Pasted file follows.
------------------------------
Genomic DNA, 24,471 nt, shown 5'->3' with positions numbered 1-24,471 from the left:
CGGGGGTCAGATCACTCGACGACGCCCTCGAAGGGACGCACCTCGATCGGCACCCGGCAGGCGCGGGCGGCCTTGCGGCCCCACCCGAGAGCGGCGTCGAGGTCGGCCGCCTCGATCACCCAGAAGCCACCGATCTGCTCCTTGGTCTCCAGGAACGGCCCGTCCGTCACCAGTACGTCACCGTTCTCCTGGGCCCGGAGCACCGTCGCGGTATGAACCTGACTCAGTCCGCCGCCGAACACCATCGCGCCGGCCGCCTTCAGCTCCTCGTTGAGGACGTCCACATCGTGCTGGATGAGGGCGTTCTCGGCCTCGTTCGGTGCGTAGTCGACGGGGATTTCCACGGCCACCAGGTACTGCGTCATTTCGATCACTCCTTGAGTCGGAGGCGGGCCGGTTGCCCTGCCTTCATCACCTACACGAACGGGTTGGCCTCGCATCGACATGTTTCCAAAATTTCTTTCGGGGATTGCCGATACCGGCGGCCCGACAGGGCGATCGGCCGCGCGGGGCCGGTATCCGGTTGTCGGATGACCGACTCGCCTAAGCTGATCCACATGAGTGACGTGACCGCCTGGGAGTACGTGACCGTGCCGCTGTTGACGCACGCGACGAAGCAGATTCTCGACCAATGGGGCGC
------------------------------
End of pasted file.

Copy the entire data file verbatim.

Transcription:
Genomic DNA, 24,471 nt, shown 5'->3' with positions numbered 1-24,471 from the left:
CGGGGGTCAGATCACTCGACGACGCCCTCGAAGGGACGCACCTCGATCGGCACCCGGCAGGCGCGGGCGGCCTTGCGGCCCCACCCGAGAGCGGCGTCGAGGTCGGCCGCCTCGATCACCCAGAAGCCACCGATCTGCTCCTTGGTCTCCAGGAACGGCCCGTCCGTCACCAGTACGTCACCGTTCTCCTGGGCCCGGAGCACCGTCGCGGTATGAACCTGACTCAGTCCGCCGCCGAACACCATCGCGCCGGCCGCCTTCAGCTCCTCGTTGAGGACGTCCACATCGTGCTGGATGAGGGCGTTCTCGGCCTCGTTCGGTGCGTAGTCGACGGGGATTTCCACGGCCACCAGGTACTGCGTCATTTCGATCACTCCTTGAGTCGGAGGCGGGCCGGTTGCCCTGCCTTCATCACCTACACGAACGGGTTGGCCTCGCATCGACATGTTTCCAAAATTTCTTTCGGGGATTGCCGATACCGGCGGCCCGACAGGGCGATCGGCCGCGCGGGGCCGGTATCCGGTTGTCGGATGACCGACTCGCCTAAGCTGATCCACATGAGTGACGTGACCGCCTGGGAGTACGTGACCGTGCCGCTGTTGACGCACGCGACGAAGCAGATTCTCGACCAATGGGGCGC